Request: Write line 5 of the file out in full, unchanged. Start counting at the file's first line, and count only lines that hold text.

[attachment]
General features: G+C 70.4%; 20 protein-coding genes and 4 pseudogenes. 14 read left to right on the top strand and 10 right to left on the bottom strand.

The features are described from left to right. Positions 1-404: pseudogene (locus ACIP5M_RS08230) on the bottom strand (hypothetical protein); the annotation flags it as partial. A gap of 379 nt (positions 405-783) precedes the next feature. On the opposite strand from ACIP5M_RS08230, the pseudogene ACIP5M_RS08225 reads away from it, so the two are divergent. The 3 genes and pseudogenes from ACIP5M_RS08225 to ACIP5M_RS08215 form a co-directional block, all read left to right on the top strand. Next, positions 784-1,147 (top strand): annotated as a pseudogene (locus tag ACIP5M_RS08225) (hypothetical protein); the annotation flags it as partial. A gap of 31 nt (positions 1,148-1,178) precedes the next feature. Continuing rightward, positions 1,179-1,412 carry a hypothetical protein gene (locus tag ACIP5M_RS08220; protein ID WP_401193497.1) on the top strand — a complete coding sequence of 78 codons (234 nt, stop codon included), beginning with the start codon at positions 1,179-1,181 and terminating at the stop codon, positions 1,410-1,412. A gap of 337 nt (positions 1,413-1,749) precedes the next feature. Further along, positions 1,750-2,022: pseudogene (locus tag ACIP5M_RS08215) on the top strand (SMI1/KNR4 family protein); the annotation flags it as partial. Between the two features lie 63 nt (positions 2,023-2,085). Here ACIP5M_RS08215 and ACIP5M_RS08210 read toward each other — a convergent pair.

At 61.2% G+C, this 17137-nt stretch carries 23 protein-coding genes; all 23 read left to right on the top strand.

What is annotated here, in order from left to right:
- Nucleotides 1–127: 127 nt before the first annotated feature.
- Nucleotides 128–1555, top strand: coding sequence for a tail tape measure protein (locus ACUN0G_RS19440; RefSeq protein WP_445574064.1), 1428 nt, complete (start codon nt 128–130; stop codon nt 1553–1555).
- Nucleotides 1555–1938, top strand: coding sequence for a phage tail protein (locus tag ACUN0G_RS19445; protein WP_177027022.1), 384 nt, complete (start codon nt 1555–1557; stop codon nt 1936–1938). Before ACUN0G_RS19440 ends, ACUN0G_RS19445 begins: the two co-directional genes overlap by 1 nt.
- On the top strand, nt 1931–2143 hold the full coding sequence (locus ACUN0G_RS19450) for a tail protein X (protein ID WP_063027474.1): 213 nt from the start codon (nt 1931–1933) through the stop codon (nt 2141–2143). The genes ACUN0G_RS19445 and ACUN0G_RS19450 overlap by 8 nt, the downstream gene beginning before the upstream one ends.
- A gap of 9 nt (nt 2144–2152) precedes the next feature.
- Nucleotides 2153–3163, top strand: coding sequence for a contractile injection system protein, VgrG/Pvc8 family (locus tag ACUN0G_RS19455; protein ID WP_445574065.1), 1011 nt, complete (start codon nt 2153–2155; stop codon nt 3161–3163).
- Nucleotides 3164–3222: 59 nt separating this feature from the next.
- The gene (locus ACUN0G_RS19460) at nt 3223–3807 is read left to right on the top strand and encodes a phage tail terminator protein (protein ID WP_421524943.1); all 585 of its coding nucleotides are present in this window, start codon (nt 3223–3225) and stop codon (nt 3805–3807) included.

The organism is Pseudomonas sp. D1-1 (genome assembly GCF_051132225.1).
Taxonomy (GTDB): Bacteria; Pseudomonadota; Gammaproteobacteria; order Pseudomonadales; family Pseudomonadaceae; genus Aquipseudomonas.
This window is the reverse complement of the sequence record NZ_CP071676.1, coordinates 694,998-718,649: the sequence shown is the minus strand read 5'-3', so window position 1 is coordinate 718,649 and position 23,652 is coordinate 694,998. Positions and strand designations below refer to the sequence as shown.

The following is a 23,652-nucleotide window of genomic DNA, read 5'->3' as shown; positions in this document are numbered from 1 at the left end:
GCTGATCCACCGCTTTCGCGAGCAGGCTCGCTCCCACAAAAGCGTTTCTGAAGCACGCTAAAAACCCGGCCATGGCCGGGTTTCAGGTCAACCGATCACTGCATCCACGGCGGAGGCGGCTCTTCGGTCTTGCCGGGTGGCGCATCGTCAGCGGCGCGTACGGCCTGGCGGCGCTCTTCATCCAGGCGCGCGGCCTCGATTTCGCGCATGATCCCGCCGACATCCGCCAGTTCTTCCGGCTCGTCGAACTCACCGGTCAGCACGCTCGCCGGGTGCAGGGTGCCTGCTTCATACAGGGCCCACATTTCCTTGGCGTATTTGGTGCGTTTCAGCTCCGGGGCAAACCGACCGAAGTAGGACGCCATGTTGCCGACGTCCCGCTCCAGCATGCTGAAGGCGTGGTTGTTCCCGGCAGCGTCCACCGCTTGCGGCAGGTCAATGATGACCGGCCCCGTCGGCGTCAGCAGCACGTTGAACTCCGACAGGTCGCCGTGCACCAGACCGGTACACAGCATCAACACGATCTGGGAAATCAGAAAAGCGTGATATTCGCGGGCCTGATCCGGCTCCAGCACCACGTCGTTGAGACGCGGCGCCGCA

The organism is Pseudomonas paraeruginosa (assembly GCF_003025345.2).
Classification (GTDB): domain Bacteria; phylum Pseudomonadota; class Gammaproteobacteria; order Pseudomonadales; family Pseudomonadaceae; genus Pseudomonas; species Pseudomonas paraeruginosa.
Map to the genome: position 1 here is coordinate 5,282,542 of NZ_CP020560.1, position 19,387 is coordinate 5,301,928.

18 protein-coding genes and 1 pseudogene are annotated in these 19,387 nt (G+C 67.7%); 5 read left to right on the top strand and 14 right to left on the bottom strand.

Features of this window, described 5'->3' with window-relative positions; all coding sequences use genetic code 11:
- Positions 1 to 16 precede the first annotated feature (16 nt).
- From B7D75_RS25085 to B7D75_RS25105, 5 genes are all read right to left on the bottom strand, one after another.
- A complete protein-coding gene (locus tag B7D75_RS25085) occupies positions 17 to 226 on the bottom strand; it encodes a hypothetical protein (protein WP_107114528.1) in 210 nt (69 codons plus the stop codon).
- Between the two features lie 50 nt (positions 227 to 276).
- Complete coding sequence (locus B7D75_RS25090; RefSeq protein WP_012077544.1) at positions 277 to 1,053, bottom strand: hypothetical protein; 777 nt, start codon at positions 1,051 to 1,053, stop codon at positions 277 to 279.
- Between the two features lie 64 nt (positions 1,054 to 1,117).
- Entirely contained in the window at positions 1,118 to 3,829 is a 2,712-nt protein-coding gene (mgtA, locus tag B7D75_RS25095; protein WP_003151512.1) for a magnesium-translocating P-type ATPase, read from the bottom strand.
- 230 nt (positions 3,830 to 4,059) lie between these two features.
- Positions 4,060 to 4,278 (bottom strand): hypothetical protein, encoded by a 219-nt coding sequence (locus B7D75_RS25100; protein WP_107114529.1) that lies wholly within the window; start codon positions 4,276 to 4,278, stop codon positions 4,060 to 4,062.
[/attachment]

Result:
- Nucleotides 1–127: 127 nt before the first annotated feature.